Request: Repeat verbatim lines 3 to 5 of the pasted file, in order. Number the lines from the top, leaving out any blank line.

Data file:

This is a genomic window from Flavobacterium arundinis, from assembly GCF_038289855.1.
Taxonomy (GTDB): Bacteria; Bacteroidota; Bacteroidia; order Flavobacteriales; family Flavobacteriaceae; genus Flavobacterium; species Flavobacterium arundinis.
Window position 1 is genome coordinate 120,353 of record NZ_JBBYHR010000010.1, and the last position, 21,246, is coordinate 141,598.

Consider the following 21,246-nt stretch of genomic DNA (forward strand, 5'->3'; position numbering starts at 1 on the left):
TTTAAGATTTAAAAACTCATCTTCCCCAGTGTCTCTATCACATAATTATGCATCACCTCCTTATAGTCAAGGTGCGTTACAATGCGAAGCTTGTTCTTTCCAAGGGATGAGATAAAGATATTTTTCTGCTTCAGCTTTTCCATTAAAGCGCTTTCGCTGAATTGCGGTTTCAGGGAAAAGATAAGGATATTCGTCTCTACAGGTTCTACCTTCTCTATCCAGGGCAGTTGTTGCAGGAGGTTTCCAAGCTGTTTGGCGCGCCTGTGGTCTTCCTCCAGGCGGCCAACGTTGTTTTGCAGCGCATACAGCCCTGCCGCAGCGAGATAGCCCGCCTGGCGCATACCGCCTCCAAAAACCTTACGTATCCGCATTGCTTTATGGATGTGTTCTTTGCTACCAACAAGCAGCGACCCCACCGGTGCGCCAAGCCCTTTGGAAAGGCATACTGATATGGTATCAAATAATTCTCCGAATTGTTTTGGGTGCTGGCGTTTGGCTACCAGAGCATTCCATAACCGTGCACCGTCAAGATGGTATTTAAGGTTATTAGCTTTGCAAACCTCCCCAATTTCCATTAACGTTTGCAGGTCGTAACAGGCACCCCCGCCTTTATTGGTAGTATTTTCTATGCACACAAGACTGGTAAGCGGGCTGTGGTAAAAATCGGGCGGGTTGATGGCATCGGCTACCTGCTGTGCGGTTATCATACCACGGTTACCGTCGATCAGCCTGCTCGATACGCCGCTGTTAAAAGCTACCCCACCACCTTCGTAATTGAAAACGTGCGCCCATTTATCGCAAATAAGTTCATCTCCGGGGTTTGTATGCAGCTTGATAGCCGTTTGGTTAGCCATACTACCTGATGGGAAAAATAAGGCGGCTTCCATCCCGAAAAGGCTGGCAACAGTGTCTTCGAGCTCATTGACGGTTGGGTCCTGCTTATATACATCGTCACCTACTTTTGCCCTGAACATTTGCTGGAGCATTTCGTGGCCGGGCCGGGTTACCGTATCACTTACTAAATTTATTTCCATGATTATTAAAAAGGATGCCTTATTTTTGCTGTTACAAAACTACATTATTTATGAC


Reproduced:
Window position 1 is genome coordinate 120,353 of record NZ_JBBYHR010000010.1, and the last position, 21,246, is coordinate 141,598.

Consider the following 21,246-nt stretch of genomic DNA (forward strand, 5'->3'; position numbering starts at 1 on the left):
TTTAAGATTTAAAAACTCATCTTCCCCAGTGTCTCTATCACATAATTATGCATCACCTCCTTATAGTCAAGGTGCGTTACAATGCGAAGCTTGTTCTTTCCAAGGGATGAGATAAAGATATTTTTCTGCTTCAGCTTTTCCATTAAAGCGCTTTCGCTGAATTGCGGTTTCAGGGAAAAGATAAGGATATTCGTCTCTACAGGTTCTACCTTCTCTATCCAGGGCAGTTGTTGCAGGAGGTTTCCAAGCTGTTTGGCGCGCCTGTGGTCTTCCTCCAGGCGGCCAACGTTGTTTTGCAGCGCATACAGCCCTGCCGCAGCGAGATAGCCCGCCTGGCGCATACCGCCTCCAAAAACCTTACGTATCCGCATTGCTTTATGGATGTGTTCTTTGCTACCAACAAGCAGCGACCCCACCGGTGCGCCAAGCCCTTTGGAAAGGCATACTGATATGGTATCAAATAATTCTCCGAATTGTTTTGGGTGCTGGCGTTTGGCTACCAGAGCATTCCATAACCGTGCACCGTCAAGATGGTATTTAAGGTTATTAGCTTTGCAAACCTCCCCAATTTCCATTAACGTTTGCAGGTCGTAACAGGCACCCCCGCCTTTATTGGTAGTATTTTCTATGCACACAAGACTGGTAAGCGGGCTGTGGTAAAAATCGGGCGGGTTGATGGCATCGGCTACCTGCTGTGCGGTTATCATACCACGGTTACCGTCGATCAGCCTGCTCGATACGCCGCTGTTAAAAGCTACCCCACCACCTTCGTAATTGAAAACGTGCGCCCATTTATCGCAAATAAGTTCATCTCCGGGGTTTGTATGCAGCTTGATAGCCGTTTGGTTAGCCATACTACCTGATGGGAAAAATAAGGCGGCTTCCATCCCGAAAAGGCTGGCAACAGTGTCTTCGAGCTCATTGACGGTTGGGTCCTGCTTATATACATCGTCACCTACTTTTGCCCTGAACATTTGCTGGAGCATTTCGTGGCCGGGCCGGGTTACCGTATCACTTACTAAATTTATTTCCATGATTATTAAAAAGGATGCCTTATTTTTGCTGTTACAAAACTACATTATTTATGAC